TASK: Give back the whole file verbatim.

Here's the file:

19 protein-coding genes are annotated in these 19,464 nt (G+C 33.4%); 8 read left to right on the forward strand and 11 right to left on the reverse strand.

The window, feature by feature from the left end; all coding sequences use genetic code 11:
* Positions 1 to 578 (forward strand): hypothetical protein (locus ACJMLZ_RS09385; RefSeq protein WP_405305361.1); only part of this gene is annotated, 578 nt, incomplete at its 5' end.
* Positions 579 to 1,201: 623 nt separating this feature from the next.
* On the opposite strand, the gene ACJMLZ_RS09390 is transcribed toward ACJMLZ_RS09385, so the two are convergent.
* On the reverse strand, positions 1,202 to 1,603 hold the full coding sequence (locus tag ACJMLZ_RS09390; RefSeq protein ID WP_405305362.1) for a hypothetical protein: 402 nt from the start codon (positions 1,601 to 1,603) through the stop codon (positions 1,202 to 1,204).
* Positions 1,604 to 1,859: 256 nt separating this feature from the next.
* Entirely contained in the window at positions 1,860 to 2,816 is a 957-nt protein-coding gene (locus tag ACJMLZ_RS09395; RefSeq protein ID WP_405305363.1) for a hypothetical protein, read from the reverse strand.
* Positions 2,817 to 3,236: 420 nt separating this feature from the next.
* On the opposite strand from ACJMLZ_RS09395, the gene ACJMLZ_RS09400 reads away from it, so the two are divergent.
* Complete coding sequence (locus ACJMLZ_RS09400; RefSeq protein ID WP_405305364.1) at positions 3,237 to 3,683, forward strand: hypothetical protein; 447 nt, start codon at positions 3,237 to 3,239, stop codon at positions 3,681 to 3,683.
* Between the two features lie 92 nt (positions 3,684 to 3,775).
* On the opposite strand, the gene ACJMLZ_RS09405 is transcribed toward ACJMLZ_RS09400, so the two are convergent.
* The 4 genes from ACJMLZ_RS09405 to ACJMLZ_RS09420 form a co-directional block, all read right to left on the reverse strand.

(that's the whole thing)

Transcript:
19 protein-coding genes are annotated in these 19,464 nt (G+C 33.4%); 8 read left to right on the forward strand and 11 right to left on the reverse strand.

The window, feature by feature from the left end; all coding sequences use genetic code 11:
* Positions 1 to 578 (forward strand): hypothetical protein (locus ACJMLZ_RS09385; RefSeq protein WP_405305361.1); only part of this gene is annotated, 578 nt, incomplete at its 5' end.
* Positions 579 to 1,201: 623 nt separating this feature from the next.
* On the opposite strand, the gene ACJMLZ_RS09390 is transcribed toward ACJMLZ_RS09385, so the two are convergent.
* On the reverse strand, positions 1,202 to 1,603 hold the full coding sequence (locus tag ACJMLZ_RS09390; RefSeq protein ID WP_405305362.1) for a hypothetical protein: 402 nt from the start codon (positions 1,601 to 1,603) through the stop codon (positions 1,202 to 1,204).
* Positions 1,604 to 1,859: 256 nt separating this feature from the next.
* Entirely contained in the window at positions 1,860 to 2,816 is a 957-nt protein-coding gene (locus tag ACJMLZ_RS09395; RefSeq protein ID WP_405305363.1) for a hypothetical protein, read from the reverse strand.
* Positions 2,817 to 3,236: 420 nt separating this feature from the next.
* On the opposite strand from ACJMLZ_RS09395, the gene ACJMLZ_RS09400 reads away from it, so the two are divergent.
* Complete coding sequence (locus ACJMLZ_RS09400; RefSeq protein ID WP_405305364.1) at positions 3,237 to 3,683, forward strand: hypothetical protein; 447 nt, start codon at positions 3,237 to 3,239, stop codon at positions 3,681 to 3,683.
* Between the two features lie 92 nt (positions 3,684 to 3,775).
* On the opposite strand, the gene ACJMLZ_RS09405 is transcribed toward ACJMLZ_RS09400, so the two are convergent.
* The 4 genes from ACJMLZ_RS09405 to ACJMLZ_RS09420 form a co-directional block, all read right to left on the reverse strand.